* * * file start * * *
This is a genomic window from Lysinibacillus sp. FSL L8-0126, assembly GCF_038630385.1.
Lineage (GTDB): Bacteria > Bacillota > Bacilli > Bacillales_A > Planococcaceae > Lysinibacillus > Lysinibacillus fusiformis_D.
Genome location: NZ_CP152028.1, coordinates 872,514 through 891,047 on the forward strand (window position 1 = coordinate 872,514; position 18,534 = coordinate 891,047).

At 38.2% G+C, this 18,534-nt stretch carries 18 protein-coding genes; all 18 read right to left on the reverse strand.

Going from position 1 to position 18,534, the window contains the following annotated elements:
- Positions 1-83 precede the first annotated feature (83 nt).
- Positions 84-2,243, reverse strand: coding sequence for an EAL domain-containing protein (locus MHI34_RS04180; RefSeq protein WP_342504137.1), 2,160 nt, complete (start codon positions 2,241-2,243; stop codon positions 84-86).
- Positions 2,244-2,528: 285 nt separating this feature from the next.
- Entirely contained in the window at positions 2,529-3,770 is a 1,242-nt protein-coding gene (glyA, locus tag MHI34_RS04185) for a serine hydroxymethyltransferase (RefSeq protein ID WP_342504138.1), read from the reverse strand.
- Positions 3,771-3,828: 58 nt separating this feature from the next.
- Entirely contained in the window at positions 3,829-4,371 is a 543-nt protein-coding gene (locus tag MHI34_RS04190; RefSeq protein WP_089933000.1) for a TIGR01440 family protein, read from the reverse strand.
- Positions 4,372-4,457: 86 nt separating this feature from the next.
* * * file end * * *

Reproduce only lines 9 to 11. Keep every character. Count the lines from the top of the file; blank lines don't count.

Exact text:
- Entirely contained in the window at positions 2,529-3,770 is a 1,242-nt protein-coding gene (glyA, locus tag MHI34_RS04185) for a serine hydroxymethyltransferase (RefSeq protein ID WP_342504138.1), read from the reverse strand.
- Positions 3,771-3,828: 58 nt separating this feature from the next.
- Entirely contained in the window at positions 3,829-4,371 is a 543-nt protein-coding gene (locus tag MHI34_RS04190; RefSeq protein WP_089933000.1) for a TIGR01440 family protein, read from the reverse strand.